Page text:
Since space between adjacent diverter members 5 is not required to allow rotation of the diverter arms, the diverter members are spaced closely together. This improves the minimum size of object which may be diverted. With no gaps between diverter members, the theoretical minimum size of object corresponds to approximately the size of the diverter arm 11. In practice, the size is limited by the spacing of conveying rollers 2 and the tendancy of objects to rotate when diverted. If an object of a size corresponding to one diverter member were diverted, it is probable that the diverter arm would contact the object off center, rotating the object, most possibly, around an edge of the arm 11 and consequently not diverting the object.
As shown in FIGS. 1 and 5, the lifting mechansim 51 comprises a lifter plate 52 pivotable about a vertical axis 53, rotation of the plate being controlled by a ram 54 between a first position 55 and a second position 56. The ram 54, as shown, is pneumatically, hydraulically, or electrically (e.g., a solenoid) operated. The lifter plate 52 comprises a piece of sheet metal bent such that a first section 57 is horizontal while the second section 58 is upwardly raised in an anticlockwise circumferential direction indicated by arrow 59.
The lifter plate 52 is located just upstream of the slot 4 and at the edge of the conveyor 1 before the diverter members 5 pass across the conveyor surface 9. In FIG. 1, the chain 6 and the diverter members 5 are not shown in the slot 4 such that one can see that the horizontal portion 57 of the lifter plate 52 always protrudes into the slot 4. The lifter plate 52 is positioned below the surface 23 of the diverter arms, as shown in FIG. 2. In the first position 55, only the horizontal section 57 of the lifter plate 52 is located under the diverter arms 11 and thus, as they progress over the lift plate, remain undisturbed and in their lowered position 7.
When an object to be diverted is detected, the pneumatic ram 54 is actuated, rotating the lifter plate 52 to the second position, 56. In this position the raised portion 58 is also underneath the diverter arms 11. As the arms 11 progress along the slot 4, the lifter plate 52 progressively pivots them until when the arms 11 are at the free end 61 of the lifter plate 52 they are at the upright position 8 as indicated in FIG. 2.
While the lifter plate is at the second position 56, all diverter arms 11 passing over it will be raised, creating a barrier to the object to be diverted. By controlling the lifter plate 52 only to raise sufficient arms 11 to divert the object, the width of the conveying surface remains substantially unimpeded, allowing closer object spacing to be achieved. The lifter plate 52 has been found to be incapable of jamming on the moving diverter members 5. Since the lifter plate 52 is always underneath the diverter arms 11 as the lifter plate is rotated, the arms 11 merely rotate to accommodate the raised surface. The only point of possible jamming is between adjacent diverter arms 11. However, for the lifter plate 52 to jam there, one of the two adjacent arms must somehow move from being above the plate to below it, which is effectively impossible. This in turn allows high-speed switching of the lifting mechanism, again improving the high-speed capability of the total system.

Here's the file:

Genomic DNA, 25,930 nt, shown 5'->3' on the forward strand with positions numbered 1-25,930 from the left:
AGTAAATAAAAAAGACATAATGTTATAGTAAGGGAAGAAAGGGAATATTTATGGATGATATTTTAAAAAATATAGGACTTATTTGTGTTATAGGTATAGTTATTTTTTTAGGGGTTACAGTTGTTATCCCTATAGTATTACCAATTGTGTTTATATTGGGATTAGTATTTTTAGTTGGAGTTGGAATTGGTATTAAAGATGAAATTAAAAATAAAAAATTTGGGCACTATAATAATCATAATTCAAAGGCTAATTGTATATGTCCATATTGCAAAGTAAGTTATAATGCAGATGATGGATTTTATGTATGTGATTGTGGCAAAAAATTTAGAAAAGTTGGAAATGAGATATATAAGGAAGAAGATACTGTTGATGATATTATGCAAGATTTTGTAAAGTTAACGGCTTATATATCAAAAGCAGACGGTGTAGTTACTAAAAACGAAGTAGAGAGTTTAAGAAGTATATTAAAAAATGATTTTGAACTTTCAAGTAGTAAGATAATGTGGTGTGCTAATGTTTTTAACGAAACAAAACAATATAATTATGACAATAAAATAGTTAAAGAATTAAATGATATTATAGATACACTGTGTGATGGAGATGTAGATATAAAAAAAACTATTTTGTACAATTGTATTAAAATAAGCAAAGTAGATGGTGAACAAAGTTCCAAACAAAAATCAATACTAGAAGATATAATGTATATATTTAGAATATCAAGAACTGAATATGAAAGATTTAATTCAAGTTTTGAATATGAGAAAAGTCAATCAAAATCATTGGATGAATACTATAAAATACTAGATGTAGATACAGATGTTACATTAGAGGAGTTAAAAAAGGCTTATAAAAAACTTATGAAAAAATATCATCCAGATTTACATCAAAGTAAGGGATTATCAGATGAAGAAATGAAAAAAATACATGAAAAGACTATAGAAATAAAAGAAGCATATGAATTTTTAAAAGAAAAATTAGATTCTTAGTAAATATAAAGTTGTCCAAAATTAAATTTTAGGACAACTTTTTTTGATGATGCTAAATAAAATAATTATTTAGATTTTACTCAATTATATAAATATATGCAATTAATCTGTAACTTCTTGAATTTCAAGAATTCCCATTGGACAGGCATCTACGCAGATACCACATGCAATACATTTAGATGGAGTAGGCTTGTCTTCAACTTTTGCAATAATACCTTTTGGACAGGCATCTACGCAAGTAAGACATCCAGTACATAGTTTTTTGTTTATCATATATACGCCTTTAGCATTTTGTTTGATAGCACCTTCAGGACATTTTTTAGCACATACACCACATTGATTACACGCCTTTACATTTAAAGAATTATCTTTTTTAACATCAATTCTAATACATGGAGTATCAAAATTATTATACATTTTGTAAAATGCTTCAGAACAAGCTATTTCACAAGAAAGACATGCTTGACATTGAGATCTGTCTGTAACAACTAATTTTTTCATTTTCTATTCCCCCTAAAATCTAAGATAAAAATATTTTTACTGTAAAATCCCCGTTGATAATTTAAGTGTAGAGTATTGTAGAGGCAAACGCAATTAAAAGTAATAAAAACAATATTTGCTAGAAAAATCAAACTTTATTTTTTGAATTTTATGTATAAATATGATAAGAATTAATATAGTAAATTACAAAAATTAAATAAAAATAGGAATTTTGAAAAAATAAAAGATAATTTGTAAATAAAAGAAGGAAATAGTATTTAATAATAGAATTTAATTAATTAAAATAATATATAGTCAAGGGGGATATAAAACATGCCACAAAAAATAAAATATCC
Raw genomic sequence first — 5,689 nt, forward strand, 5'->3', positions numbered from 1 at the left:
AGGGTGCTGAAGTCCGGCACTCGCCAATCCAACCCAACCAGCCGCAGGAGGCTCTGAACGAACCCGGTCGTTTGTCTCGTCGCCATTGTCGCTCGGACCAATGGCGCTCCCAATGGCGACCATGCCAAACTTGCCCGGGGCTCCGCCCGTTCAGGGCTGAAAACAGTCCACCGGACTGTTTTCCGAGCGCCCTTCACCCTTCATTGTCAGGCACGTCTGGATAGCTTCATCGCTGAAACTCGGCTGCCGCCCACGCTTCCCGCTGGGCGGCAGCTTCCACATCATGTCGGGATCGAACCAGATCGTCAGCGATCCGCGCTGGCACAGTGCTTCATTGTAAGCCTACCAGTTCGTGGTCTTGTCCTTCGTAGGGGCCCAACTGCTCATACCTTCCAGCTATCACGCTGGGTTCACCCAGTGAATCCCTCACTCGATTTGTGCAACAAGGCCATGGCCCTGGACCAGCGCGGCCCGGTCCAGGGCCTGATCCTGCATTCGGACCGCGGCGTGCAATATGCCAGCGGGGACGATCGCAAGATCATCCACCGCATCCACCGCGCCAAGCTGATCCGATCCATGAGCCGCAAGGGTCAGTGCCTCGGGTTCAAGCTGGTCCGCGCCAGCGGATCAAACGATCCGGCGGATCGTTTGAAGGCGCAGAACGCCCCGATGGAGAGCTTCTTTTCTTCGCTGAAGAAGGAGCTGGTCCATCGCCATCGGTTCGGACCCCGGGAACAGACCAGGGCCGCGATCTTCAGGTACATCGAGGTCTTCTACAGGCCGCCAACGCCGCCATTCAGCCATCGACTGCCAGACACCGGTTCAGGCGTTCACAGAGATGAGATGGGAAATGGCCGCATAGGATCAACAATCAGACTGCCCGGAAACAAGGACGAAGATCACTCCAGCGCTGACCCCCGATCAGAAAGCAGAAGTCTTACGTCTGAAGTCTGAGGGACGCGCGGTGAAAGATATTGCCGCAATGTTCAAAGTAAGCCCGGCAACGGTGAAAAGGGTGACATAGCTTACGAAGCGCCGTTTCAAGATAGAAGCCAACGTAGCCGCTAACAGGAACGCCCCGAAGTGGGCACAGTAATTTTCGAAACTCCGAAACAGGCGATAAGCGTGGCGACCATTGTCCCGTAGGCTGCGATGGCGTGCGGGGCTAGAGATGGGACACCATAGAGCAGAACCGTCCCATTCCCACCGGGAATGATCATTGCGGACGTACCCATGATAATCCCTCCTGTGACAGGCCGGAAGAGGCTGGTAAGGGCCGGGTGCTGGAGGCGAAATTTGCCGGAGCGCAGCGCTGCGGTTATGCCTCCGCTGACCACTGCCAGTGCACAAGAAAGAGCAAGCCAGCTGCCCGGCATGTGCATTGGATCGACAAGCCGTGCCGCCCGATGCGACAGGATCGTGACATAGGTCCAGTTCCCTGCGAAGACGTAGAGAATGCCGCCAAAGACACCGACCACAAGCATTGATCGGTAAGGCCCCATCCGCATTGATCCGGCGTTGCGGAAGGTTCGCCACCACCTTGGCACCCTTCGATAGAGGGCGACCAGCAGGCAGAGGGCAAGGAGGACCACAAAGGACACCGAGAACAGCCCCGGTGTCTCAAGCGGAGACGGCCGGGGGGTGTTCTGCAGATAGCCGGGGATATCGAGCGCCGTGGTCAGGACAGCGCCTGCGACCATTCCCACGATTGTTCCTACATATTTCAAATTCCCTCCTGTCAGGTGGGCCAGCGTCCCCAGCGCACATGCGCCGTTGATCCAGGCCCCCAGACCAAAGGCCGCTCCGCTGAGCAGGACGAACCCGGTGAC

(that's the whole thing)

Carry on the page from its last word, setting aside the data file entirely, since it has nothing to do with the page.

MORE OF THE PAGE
As an alternative, the lifting mechanism 51 may be replaced with an air jet 64 located below the diverting members 5, to release a jet of air 64a to move the diverting member from its lowered to its raised position, at an appropriate time.
In the preferred embodiment, the diverter member comprises two parts, 10 and 11. However, the invention also includes a diverter member comprised of a single section. The endless member, such as a chain, could include a mounting corresponding to section 10 of the diverter member. A single section similar to section 11 would mount directly on the endless member and pivot relative to it.
It will be obvious to those skilled in the art that many variations or modifications may be made without departing from the spirit or scope of the invention.
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|U.S. Classification||198/350, 198/364, 198/355|
|Mar 1, 1990||AS||Assignment|
Owner name: DEXION (AUSTRALIA) PTY. LIMITED, AUSTRALIA
Free format text: ASSIGNMENT OF ASSIGNORS INTEREST.;ASSIGNOR:VICKERS, DEREK;REEL/FRAME:005246/0019
Effective date: 19900202
|Mar 30, 1993||CC||Certificate of correction|
|Oct 28, 1994||FPAY||Fee payment|
Year of fee payment: 4
|Aug 22, 1997||AS||Assignment|
Owner name: INTELAKE MATERIAL HANDLING, INC., ILLINOIS
Free format text: ASSIGNMENT OF ASSIGNORS INTEREST;ASSIGNOR:INTERLAKE COMPANIES, INC., THE;REEL/FRAME:008683/0443
Effective date: 19970729
|Feb 19, 1999||FPAY||Fee payment|
Year of fee payment: 8
|Feb 19, 2003||FPAY||Fee payment|
Year of fee payment: 12